An overview of the LUX Film Days in Latvia, Poland and the UK

An overview of the LUX Film Days in Latvia, Poland and the UK

The ninth edition of the LUX Prize award ceremony crowned Mustang by Deniz Gamze Ergüven at the plenary session of the European Parliament in Strasbourg (24 November). The Turkish-French co-production had previously been screened in several countries across the continent, together with the other two finalists: Jonas Carpignano's Mediterranea, and Kristina Grozeva and Petar Valchanov's Urok (The Lesson). Since 19 October, the three candidates have reached a total of 25 member states at different venues, including the simultaneous screening of Mediterranea (11 November), and will complete their successful European run during the next few weeks.

 

Zane Timoņina, Latvian 28 Times Cinema member and LUX Ambassador, shared her experience after the screening of The Lesson at the Splendid Palace movie theatre in Riga: “People were really interested in the LUX films in Latvia; I would say that each screening brought together around 350-400 people. LUX Film Days opened with a closed discussion on the migrant and refugee crisis, and how cinema can influence people's attitude towards these topics.” This discussion gathered together some of the most highly respected Latvian film critics, such as Dita Rietuma and Daira Āboliņa, as well as various professionals from the film industry.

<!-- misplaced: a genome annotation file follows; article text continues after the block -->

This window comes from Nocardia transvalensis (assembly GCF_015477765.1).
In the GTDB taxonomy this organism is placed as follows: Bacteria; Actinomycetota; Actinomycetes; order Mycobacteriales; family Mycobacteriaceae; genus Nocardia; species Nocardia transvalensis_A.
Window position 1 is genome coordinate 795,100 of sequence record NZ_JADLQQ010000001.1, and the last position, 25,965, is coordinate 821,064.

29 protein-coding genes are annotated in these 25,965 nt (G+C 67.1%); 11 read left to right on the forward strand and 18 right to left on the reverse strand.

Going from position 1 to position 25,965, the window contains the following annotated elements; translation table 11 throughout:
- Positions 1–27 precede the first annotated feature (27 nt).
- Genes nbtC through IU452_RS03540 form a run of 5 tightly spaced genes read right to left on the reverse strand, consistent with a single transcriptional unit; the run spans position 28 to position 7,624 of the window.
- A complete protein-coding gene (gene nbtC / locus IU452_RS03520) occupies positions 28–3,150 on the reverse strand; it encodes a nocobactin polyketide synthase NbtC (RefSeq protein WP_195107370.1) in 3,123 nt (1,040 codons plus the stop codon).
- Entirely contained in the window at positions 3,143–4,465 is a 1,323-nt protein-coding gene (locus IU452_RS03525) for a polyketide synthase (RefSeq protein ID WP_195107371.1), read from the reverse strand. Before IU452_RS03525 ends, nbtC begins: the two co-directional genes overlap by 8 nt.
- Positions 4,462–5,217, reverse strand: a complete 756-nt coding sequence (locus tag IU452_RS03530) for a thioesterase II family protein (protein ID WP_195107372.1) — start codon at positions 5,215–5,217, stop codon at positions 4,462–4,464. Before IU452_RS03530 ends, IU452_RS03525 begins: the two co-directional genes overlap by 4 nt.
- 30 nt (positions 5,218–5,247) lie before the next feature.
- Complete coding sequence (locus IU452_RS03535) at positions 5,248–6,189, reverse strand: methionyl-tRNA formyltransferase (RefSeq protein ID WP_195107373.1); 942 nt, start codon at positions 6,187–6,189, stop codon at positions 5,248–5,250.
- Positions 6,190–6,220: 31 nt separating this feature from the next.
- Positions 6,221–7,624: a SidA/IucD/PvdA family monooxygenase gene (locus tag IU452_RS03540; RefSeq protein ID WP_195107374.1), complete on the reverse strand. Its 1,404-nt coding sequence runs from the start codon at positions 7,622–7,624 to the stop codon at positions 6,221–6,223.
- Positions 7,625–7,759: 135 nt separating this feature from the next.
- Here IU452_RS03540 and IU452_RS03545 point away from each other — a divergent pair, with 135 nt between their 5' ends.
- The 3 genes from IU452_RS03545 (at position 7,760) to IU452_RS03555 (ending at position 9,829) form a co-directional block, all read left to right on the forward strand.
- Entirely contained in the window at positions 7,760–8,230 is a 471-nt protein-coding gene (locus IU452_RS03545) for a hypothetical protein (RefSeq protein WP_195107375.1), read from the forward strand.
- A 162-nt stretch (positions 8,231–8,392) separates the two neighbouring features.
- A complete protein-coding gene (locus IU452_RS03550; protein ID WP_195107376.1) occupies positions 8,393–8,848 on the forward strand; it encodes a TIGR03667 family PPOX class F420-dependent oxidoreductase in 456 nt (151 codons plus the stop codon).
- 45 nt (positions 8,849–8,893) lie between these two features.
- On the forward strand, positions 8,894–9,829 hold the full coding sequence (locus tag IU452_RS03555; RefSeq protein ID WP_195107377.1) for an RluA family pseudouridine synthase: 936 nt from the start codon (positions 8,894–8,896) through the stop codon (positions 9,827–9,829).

28 Times Cinema member and LUX Ambassador Łukasz Raszewski reported from Poland, where Kino Nowe Horyzonty in Wrocław held the Lux Film Days for the fourth time, that all of the screenings were “filled with cinema lovers”, providing a great “setting for discussions triggered by the three nominated films”. The opening screening of Mustang received “high recognition and opened up discussions between viewers and experts”, such as Ewelina Seklecka (a feminist and gender-studies scientist) and Raszewski himself, “about the role of tradition and religion in forming one’s vision of modern society”. The screening of Mediterranea caused a “long and profound discussion” led by Maria Ochwat (a political studies expert) and Anna Elektra Malkogiorgos (a sociologist) “on topics of the immigration crisis and the role of Poland in resolving it”. Regarding The Lesson, its screening was followed by a debate between the audience, Jolanta Wróblewska (a mass-media specialist) and Arkadiusz Lewicki (a film critic) “about Central European cinema and its position in worldwide cinematography”.

 

Two of the three Lux Prize nominees were also screened to “astonished audiences” in London's Barbican Centre, as detailed by UK 28 Times Cinema member and LUX Ambassador Ross McDonnell. Both films were introduced by the Barbican's director of cinema, Robert Rider, and the European Parliament's Elisabeth Sweeney: “After a busy reception and an address from Julie Ward MEP, the bracing, provocative Mediterranea challenged and surprised audiences as it charted the travel and treatment of refugees in the southern city of Rosarno, Italy.” Carpignano's feature was followed by The Lesson, a “tense thriller conveying the rigid resolve of a schoolteacher caught in tight spaces and relentless circumstance”.

 

And the LUX Film Days are not finished yet – stay tuned to our agenda so you don't miss the upcoming screenings!

Gallery Images: 
LUX Film Days in Poland
LUX Film Days in Poland
LUX Film Days in Poland
LUX Film Days in Poland
LUX Film Days in Poland
LUX Film Days in Poland
LUX Film Days in UK
LUX Film Days in UK
LUX Film Days in Poland
LUX Film Days in UK
LUX Film Days in Poland
LUX Film Days in Poland
LUX Film Days in UK
LUX Film Days in Poland
LUX Film Days in Poland
LUX Film Days in Poland
LUX Film Days in Poland
LUX Film Days in Poland
LUX Film Days in UK
LUX Film Days in UK
LUX Film Days in Poland
LUX Film Days in Latvia
LUX Film Days in Latvia
LUX Film Days in Latvia
LUX Film Days in Latvia
LUX Film Days in Latvia
LUX Film Days in Latvia
LUX Film Days in Latvia